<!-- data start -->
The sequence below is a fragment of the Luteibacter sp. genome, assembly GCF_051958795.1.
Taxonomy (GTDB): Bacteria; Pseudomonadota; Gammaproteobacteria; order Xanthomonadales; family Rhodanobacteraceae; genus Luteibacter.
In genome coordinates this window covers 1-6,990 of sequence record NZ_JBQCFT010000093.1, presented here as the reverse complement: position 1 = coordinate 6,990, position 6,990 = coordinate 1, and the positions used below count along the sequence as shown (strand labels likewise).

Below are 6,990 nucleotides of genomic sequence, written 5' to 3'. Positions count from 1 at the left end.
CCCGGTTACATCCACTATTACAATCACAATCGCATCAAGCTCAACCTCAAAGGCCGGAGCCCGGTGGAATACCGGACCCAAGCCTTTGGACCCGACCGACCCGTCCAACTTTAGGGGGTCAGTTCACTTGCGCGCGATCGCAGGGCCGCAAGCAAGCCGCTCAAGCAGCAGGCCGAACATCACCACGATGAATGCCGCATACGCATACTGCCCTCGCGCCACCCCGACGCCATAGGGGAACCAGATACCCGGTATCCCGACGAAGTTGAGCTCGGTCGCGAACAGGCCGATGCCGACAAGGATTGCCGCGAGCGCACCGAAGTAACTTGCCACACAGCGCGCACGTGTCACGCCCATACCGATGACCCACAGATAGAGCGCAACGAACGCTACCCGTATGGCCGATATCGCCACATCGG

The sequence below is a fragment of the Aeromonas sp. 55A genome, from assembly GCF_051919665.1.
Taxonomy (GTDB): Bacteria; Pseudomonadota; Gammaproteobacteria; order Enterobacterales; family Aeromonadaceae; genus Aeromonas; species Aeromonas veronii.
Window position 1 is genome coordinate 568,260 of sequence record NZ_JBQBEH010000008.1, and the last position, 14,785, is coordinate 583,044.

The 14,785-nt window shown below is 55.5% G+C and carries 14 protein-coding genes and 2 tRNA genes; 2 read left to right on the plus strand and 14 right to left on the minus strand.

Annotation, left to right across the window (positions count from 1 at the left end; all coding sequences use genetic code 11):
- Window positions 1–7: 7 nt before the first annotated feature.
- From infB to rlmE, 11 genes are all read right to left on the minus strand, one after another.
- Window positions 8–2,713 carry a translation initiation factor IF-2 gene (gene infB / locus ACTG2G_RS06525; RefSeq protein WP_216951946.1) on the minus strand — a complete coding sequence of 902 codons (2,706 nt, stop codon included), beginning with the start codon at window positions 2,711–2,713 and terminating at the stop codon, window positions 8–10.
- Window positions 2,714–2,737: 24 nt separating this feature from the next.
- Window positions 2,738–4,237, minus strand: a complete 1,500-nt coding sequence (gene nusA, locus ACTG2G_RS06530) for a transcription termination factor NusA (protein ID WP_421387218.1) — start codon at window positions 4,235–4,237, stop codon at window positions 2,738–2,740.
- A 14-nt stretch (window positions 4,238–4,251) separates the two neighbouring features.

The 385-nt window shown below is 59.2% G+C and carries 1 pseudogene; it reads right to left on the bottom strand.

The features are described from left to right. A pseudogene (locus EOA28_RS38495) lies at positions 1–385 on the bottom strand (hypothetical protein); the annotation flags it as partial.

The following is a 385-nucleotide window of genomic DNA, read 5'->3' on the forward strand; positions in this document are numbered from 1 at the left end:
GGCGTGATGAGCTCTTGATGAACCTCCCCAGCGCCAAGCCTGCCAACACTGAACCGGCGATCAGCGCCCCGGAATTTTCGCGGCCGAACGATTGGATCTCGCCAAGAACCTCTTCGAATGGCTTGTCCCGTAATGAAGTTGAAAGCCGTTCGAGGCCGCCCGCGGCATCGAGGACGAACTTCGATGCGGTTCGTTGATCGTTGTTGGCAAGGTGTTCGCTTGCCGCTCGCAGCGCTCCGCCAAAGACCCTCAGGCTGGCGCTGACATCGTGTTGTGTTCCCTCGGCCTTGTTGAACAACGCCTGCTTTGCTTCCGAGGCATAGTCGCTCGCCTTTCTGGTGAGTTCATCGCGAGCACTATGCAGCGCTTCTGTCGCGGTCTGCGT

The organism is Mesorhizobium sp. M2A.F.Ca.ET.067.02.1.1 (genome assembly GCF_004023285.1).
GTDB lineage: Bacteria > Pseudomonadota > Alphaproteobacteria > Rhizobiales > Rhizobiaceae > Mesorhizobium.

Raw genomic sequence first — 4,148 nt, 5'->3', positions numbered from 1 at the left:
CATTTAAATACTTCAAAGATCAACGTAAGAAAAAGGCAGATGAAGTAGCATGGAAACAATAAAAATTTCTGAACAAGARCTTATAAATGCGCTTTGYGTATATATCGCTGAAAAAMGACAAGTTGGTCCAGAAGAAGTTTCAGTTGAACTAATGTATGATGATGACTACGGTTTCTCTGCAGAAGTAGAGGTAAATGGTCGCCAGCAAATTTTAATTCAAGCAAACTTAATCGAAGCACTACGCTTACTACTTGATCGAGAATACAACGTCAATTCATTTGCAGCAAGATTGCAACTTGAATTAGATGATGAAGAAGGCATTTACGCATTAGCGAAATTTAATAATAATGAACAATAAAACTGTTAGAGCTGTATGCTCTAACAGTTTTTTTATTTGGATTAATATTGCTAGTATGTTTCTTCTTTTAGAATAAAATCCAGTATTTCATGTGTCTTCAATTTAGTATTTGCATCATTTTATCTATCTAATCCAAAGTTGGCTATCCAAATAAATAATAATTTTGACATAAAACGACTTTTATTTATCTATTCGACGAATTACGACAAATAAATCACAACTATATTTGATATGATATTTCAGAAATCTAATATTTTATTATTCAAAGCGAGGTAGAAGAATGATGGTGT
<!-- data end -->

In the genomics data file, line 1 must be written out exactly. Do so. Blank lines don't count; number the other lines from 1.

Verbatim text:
The sequence below is a fragment of the Luteibacter sp. genome, assembly GCF_051958795.1.